What is the difference between int ++ and ++ int?

Possible duplicate:
What is the difference between ++ me and me ++
pre Decrement and post Decrement

Yes, I'm a nob, but I completely forgot what they both do.

I know, however, that int ++ just adds the value to the int.

So what is ++ int?



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4 answers

If you are talking about C (or C) languages, it is exactly the same if you don't use value:

int a = 10;
int b = a++;


In this case, a

it becomes 11, and b

- 10. This post-increment - you increase it after use.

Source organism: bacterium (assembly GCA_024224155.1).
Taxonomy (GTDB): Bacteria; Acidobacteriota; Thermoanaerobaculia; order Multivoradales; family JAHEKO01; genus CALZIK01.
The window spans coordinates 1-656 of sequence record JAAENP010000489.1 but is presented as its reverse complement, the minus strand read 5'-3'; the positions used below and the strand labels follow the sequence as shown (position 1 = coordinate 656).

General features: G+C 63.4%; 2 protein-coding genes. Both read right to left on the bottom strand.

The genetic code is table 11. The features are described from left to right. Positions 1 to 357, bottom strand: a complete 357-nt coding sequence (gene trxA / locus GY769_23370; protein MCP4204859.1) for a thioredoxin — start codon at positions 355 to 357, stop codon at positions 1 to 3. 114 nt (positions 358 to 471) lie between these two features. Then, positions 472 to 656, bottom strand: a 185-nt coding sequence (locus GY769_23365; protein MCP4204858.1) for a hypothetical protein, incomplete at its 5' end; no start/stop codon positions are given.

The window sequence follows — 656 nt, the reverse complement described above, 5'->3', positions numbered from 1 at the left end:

If you change this line above to:

int b = ++a;


it a

still becomes 11, but also b

. This is because it pre-magnifies - you magnify before use.

Note that this is not exactly the same for C ++ classes, there is efficiency to be gained by preferring one over the other. But since you're talking about integers, C ++ acts the same way as C.



a ++ will return a and increment it, ++ a will increment a and return it:

a = 5; b = a++; // b = 5, a = 6

a = 5; b = ++a; // b = 6, a = 6



Every expression in C or C ++ has a type, value, and possible side effects.

int i;


Type ++i

- int

. An increase is a side effect i

. The expression value is the new value i


int i;


The type i++

is int

. An increase is a side effect i

. The expression value is the old value i




this is the preincrement operator

good explanation here



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